A few years ago, my mom succumbed to the disease she had struggled with for so long, leaving behind five kids who never questioned her love for them.
But I never told my mother all that she meant to me. I never told her how very important to me she was, or how much I thanked her for tucking me in at night, for tying my shoes, for brushing my hair, for buying me that pair of designer jeans that I insisted I had to have.
I never thanked her for taking me to piano lessons, or for listening to hour after hour of awkward practice — and acting like it was the finest music she’d ever heard.
I never thanked her for making sure that I did my homework, for insisting that I said my prayers and went to Sunday School, for cooking her special soup for me when I was sick — or even for watching over me as I rode off on my horse for my little-girl adventures.
I never truly thanked her for just doing all those things that moms do for their kids.
I’ve thought about my mother often this past week after reading that letter from a little girl who doesn’t have one – a little girl who, when all other kids her age are listing the latest electronic gadget or Star Wars® action figure or Disney® character doll, wants only to have what so many of us have long taken for granted.
This Christmas, while we enjoy the trees and the gifts, the tinsel and the lights, the cookies and the egg nog, let us hold our kids a little tighter, love our families a little deeper, hug our loved ones a little longer. Let us all take time to be thankful for those around us, for all those in our lives that we often take for granted. Let us take time out of the hustle and bustle that has become the Christmas season to be thankful for our dads and our kids, for our grandchildren and our siblings, for our friends and our loved ones — and for our moms.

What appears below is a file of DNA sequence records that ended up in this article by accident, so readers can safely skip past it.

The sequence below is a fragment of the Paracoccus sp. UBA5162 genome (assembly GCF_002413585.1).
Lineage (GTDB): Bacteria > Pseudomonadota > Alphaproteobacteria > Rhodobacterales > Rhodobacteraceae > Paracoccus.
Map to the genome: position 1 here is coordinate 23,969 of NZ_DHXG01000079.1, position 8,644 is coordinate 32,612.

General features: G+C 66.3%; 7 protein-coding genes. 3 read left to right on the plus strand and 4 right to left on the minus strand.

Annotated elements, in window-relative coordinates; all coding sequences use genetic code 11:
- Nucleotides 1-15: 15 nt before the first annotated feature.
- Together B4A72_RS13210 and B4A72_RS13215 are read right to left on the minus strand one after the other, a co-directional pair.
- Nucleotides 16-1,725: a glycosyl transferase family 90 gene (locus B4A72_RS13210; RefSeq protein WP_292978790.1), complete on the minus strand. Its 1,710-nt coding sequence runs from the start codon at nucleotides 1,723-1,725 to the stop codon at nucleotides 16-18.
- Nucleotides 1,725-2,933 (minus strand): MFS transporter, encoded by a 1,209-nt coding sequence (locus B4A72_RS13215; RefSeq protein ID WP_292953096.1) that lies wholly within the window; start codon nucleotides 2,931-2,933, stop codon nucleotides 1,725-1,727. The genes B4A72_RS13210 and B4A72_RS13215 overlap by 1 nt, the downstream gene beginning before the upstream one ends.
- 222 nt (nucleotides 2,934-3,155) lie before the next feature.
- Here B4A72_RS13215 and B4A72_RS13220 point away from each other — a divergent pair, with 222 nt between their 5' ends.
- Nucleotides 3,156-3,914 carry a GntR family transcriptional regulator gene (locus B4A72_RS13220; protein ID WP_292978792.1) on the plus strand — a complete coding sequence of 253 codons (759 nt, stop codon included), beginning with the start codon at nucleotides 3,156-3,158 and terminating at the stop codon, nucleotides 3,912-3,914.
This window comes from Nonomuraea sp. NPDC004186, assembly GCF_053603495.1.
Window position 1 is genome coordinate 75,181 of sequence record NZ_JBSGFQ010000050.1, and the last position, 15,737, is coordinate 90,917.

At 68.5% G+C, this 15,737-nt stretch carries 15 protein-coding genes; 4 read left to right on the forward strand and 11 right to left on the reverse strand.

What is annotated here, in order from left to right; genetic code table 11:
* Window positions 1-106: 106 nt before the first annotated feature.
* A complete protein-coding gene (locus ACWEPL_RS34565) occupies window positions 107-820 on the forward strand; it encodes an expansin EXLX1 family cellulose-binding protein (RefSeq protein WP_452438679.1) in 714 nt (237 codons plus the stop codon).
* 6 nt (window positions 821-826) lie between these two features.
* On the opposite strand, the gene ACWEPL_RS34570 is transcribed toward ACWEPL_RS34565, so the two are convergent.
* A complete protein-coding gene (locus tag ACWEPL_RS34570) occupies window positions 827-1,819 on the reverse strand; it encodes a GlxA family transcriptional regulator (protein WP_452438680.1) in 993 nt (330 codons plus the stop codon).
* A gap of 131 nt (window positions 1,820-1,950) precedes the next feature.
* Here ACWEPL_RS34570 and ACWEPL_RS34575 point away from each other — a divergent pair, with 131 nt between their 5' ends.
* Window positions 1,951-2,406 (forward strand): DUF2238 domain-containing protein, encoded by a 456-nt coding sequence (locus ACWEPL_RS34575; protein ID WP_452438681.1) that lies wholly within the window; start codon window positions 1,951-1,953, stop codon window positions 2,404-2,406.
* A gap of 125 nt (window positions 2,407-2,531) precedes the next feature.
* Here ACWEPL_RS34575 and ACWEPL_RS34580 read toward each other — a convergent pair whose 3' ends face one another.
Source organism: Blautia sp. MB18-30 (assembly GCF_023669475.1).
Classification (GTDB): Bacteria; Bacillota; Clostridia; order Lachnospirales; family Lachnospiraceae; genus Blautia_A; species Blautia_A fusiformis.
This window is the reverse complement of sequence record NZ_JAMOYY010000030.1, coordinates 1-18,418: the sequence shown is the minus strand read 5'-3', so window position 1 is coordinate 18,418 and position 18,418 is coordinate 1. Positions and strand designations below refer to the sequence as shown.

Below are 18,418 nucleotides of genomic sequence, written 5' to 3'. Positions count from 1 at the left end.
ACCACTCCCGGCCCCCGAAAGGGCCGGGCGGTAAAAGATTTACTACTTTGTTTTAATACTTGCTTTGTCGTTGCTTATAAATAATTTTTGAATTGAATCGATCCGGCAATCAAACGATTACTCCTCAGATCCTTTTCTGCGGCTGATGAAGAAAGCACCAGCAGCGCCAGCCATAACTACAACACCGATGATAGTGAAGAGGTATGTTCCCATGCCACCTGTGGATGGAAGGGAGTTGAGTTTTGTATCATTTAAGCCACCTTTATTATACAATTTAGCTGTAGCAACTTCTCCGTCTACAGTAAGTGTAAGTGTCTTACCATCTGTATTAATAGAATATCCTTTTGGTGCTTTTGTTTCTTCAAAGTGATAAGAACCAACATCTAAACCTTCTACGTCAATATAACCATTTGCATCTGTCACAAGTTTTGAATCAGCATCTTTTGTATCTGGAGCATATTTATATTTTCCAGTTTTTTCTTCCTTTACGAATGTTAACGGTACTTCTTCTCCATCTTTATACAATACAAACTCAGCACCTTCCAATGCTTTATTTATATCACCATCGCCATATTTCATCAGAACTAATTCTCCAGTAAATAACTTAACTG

And let us take time to tell them so.
And to those kids who will wake up on Christmas morning to a tree filled with all the things they wished for on their lists this year, remember this:
While you are playing with your new video game or talking on your new cell phone, while you are wearing your new designer jeans or playing with your new Elsa® doll, while you are riding your new bike or watching your new 72-inch TV, remember to never take for granted those who were there to make sure you had the very best Christmas they could give you.
And in the coming New Year, when your mom watches you from the stands, or in the crowd, or at the prom, when she ties your shoes or combs your hair, when she makes you brush your teeth or say your prayers or do your homework, or when she stands on the back porch and watches you saddle your horse and ride away to some new adventure — when she does those millions of things that mothers do – just remember how very lucky you are just to have one after all.
Dee Ann Campbell is Editor/Publisher of the Choctaw Sun-Advocate in Gilbertown, Ala.